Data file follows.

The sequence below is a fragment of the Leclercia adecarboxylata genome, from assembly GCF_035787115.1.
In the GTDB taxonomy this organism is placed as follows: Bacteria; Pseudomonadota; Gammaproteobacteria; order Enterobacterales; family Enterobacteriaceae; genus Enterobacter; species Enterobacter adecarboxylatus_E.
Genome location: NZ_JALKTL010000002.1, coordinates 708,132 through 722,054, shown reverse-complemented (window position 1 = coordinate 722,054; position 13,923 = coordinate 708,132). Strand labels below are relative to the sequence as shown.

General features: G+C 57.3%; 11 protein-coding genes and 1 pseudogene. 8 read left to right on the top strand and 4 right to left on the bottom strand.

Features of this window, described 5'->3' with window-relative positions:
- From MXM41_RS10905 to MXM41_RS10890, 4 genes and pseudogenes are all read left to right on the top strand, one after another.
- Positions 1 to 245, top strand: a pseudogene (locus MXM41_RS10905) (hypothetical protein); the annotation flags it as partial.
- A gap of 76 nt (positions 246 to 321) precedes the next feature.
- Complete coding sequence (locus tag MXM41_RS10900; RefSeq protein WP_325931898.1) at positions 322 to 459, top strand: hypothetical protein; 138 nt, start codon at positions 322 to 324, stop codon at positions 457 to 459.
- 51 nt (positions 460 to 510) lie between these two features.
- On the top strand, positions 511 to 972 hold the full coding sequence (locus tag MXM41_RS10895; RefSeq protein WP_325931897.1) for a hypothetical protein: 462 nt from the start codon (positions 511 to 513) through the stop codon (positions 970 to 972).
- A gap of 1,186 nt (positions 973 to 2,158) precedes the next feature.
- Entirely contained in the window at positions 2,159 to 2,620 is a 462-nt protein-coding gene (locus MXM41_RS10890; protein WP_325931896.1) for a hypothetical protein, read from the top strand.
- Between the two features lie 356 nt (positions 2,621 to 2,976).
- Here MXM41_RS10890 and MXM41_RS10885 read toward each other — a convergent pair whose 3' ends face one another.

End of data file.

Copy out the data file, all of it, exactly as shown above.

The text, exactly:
The sequence below is a fragment of the Leclercia adecarboxylata genome, from assembly GCF_035787115.1.
In the GTDB taxonomy this organism is placed as follows: Bacteria; Pseudomonadota; Gammaproteobacteria; order Enterobacterales; family Enterobacteriaceae; genus Enterobacter; species Enterobacter adecarboxylatus_E.
Genome location: NZ_JALKTL010000002.1, coordinates 708,132 through 722,054, shown reverse-complemented (window position 1 = coordinate 722,054; position 13,923 = coordinate 708,132). Strand labels below are relative to the sequence as shown.

General features: G+C 57.3%; 11 protein-coding genes and 1 pseudogene. 8 read left to right on the top strand and 4 right to left on the bottom strand.

Features of this window, described 5'->3' with window-relative positions:
- From MXM41_RS10905 to MXM41_RS10890, 4 genes and pseudogenes are all read left to right on the top strand, one after another.
- Positions 1 to 245, top strand: a pseudogene (locus MXM41_RS10905) (hypothetical protein); the annotation flags it as partial.
- A gap of 76 nt (positions 246 to 321) precedes the next feature.
- Complete coding sequence (locus tag MXM41_RS10900; RefSeq protein WP_325931898.1) at positions 322 to 459, top strand: hypothetical protein; 138 nt, start codon at positions 322 to 324, stop codon at positions 457 to 459.
- 51 nt (positions 460 to 510) lie between these two features.
- On the top strand, positions 511 to 972 hold the full coding sequence (locus tag MXM41_RS10895; RefSeq protein WP_325931897.1) for a hypothetical protein: 462 nt from the start codon (positions 511 to 513) through the stop codon (positions 970 to 972).
- A gap of 1,186 nt (positions 973 to 2,158) precedes the next feature.
- Entirely contained in the window at positions 2,159 to 2,620 is a 462-nt protein-coding gene (locus MXM41_RS10890; protein WP_325931896.1) for a hypothetical protein, read from the top strand.
- Between the two features lie 356 nt (positions 2,621 to 2,976).
- Here MXM41_RS10890 and MXM41_RS10885 read toward each other — a convergent pair whose 3' ends face one another.